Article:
second of a two-part series on matters to consider when preparing a family business for sale. Part 1 of this article discussed the Capital Gains Exemption and techniques to enhance this exemption in the October 2005 issue of The Fine Print.
3. Financial Reporting - Acquisition-minded companies become sophisticated purchasers. They often engage in extensivedue diligence inquiries prior to consummating a share transaction, which always includes a review of a company’s annual financial statements for several prior fiscal years. Family-owned businesses quite often engage their accountants to prepare “Notice to Reader” or “Review Engagement” financial statement reports. Neither of these reports requires the accountants to make diligent inquiries to ensure that management is properly and fairly reporting all material financial information. A sophisticated purchaser, when encountering “Notice to Reader” or “Review Engagement” reports, will exercise extreme caution in negotiating the terms of a purchase of a business. However, if a company, in anticipation of a sale, has its financial statements audited, the purchaser will place more reliance on the fact that the statements were subject to an audit and rely less on the vendor’s representations and warranties in the purchase agreement. If a company begins to have its annual statements audited, years in advance of a sale, the additional expense of this higher level of financial reporting may ultimately be insignificant to the additional price obtained or the reduced exposure of the seller for its representations and warranties.
4. Personal Guarantees and Indemnities - It is not unusual for certain creditors of a business (e.g. banks and landlords) to require personal guarantees of the owners of a family business as a condition to providing financing to the business. The “need” for the personal covenant as a measure of security tends to lessen over years of successful operation of the business. However, since personal guarantees and indemnities can only be released by the creditors who hold them, neither the purchaser nor vendor of a family business can eliminate the vendor’s exposure under the contract which has been guaranteed. Furthermore, creditors are typically not inclined to give up their security, resulting in a sale transaction being completed with the vendor remaining at personal risk.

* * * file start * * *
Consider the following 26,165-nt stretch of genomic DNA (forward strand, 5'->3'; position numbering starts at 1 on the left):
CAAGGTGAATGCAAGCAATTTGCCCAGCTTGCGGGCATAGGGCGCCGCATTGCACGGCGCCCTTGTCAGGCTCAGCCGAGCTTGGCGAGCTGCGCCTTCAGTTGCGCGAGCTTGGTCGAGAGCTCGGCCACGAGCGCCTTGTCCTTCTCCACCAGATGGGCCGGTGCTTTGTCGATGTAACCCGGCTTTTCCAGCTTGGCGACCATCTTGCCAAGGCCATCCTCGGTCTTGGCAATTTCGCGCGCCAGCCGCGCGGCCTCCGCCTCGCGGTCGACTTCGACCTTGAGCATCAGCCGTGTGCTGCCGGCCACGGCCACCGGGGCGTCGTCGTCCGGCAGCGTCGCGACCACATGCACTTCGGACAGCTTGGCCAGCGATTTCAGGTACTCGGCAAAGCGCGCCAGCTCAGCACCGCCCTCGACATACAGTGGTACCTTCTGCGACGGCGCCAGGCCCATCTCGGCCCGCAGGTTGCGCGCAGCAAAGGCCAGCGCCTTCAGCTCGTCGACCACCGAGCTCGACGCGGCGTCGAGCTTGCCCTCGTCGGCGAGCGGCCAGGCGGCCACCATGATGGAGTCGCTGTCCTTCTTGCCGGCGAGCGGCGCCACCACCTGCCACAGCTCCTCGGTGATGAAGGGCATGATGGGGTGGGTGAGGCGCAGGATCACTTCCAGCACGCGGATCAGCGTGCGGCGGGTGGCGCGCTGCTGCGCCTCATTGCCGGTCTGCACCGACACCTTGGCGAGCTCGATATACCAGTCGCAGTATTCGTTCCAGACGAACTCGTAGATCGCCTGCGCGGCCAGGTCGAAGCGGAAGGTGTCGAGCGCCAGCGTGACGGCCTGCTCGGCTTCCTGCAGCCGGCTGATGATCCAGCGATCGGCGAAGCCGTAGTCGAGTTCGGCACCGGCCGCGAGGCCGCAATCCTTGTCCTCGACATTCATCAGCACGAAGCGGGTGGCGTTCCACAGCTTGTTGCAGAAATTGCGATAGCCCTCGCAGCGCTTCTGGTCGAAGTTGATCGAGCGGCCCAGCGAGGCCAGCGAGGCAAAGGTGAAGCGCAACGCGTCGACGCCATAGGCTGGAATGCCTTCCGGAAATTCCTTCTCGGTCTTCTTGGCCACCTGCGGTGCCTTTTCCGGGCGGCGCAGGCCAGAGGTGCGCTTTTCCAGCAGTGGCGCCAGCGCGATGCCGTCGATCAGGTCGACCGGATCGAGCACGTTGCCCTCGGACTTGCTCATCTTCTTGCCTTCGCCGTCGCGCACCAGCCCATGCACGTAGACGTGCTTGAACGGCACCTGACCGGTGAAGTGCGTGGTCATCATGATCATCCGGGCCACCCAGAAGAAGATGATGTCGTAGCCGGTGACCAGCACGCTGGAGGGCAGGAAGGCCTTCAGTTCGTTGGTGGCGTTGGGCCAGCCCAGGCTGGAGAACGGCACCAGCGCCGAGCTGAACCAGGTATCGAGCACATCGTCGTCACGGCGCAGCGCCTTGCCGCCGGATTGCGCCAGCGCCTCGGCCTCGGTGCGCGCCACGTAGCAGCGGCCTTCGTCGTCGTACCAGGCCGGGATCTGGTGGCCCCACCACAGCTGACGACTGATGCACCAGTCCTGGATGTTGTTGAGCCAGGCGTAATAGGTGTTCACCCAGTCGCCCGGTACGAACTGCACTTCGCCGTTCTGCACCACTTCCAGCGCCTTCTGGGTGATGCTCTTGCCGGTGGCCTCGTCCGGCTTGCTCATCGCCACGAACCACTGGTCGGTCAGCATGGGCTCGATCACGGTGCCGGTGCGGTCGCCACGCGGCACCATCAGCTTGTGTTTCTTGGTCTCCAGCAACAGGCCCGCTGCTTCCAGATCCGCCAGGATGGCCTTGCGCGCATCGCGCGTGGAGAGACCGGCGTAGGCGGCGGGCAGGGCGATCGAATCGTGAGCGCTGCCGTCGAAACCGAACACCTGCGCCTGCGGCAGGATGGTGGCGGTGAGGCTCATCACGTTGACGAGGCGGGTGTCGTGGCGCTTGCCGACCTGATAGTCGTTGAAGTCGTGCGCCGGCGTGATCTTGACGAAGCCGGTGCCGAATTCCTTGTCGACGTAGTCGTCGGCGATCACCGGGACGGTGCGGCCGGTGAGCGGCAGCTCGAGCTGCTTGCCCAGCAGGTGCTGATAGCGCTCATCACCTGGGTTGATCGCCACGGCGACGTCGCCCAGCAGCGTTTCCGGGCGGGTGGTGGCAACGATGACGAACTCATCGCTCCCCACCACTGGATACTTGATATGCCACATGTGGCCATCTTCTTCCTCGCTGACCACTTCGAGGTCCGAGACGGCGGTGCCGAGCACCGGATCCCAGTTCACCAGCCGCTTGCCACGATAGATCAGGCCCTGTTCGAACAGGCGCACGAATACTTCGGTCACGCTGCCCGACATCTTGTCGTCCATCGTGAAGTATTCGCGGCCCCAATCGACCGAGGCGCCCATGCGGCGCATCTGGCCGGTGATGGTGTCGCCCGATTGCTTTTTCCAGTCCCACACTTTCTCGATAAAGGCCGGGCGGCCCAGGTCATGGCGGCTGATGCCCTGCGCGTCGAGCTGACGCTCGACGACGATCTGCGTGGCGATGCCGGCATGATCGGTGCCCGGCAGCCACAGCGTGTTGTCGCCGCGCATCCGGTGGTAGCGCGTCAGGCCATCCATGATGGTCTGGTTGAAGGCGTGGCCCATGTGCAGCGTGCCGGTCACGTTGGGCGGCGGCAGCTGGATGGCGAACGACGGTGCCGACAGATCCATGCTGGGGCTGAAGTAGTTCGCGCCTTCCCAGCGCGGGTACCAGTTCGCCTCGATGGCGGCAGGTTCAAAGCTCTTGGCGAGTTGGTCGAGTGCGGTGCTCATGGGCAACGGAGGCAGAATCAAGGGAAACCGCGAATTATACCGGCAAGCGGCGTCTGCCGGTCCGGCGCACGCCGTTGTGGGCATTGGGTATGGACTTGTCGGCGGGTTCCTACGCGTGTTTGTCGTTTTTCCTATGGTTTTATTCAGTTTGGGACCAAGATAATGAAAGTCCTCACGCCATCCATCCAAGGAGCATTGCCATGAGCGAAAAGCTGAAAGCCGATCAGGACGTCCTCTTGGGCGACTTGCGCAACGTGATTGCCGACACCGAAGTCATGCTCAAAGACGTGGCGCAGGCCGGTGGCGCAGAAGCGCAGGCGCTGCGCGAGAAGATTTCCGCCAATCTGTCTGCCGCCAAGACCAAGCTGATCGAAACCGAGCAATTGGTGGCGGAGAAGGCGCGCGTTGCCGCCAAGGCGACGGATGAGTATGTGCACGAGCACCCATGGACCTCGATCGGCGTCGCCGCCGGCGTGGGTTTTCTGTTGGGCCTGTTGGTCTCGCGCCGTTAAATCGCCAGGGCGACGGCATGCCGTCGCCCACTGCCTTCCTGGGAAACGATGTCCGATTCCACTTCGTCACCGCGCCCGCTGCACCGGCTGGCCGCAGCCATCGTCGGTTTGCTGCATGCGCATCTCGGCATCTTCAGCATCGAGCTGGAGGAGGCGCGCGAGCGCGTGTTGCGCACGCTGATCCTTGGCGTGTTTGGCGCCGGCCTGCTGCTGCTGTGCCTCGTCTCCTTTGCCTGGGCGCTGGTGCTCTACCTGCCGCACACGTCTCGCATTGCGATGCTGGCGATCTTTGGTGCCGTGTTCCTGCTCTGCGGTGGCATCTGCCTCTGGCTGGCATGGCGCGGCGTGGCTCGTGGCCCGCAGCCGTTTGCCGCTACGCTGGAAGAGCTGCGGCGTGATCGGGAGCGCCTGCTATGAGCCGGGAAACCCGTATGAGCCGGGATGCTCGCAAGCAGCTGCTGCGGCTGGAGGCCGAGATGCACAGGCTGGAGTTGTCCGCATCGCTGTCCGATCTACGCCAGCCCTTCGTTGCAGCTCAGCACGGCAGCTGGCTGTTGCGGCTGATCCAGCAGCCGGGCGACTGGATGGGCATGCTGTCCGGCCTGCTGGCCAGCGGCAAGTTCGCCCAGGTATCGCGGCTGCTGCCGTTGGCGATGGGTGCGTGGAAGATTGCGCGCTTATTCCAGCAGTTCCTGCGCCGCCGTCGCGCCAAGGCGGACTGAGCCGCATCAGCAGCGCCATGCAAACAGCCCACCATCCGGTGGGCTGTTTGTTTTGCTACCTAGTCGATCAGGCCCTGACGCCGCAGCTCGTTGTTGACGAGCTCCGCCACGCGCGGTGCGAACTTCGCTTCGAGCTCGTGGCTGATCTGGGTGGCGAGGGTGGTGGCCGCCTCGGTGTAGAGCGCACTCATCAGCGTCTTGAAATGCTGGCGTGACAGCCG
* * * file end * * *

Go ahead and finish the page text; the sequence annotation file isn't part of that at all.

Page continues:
During the course of the operation of a family business, the owner subject to the guarantee should be mindful of the benefit of being “removed from the covenant” whenever possible (typically at times of renewal of the underlying obligation) and should attempt to negotiate for the release of any such continuing personal guarantee obligations.
5. Employees – Depending upon the nature of the business and its reliance on a specialized workforce, a business owner has the opportunity to make its business more attractive to a purchaser or to reduce its financial obligation to pay termination pay to employees by giving “working notice”. Every employee must be given a reasonable period of notice by an employer prior to his or her termination (except of course if there is a written agreement with an express clause to the contrary). The other, more expensive option, is a payout of an amount equal to the pay an employee would receive over a reasonable notice period. A vendor should exercise caution, however, in providing working notice to key employees who may be an attractive component of the business in the eyes of the purchaser, or necessary employees who could seek alternate employment after receiving notice.
6. Family Name – The corporate name of a business often involves the surname of the family that owns it. Some families wish to ensure that the family name is no longer associated with the business after its sale. Most businesses can withstand changes to its name with no adverse effect on the profitability or value of the company. A cautious purchaser, however, may be concerned that a post-closing obligation to change the name of the business could adversely affect the company’s relationship with its customers which could reduce the goodwill portion of the purchase price that a purchaser would be willing to pay. If a business owner has a plan towards a future sale of the business, it may wish to change the name of the business well before it markets the business for sale with the post-name change financial reports substantiating that the change of name has not resulted in a loss of goodwill.
Business owners should consult with both their financial and legal advisors to ensure that matters relevant to the sale of a family owned business are addressed.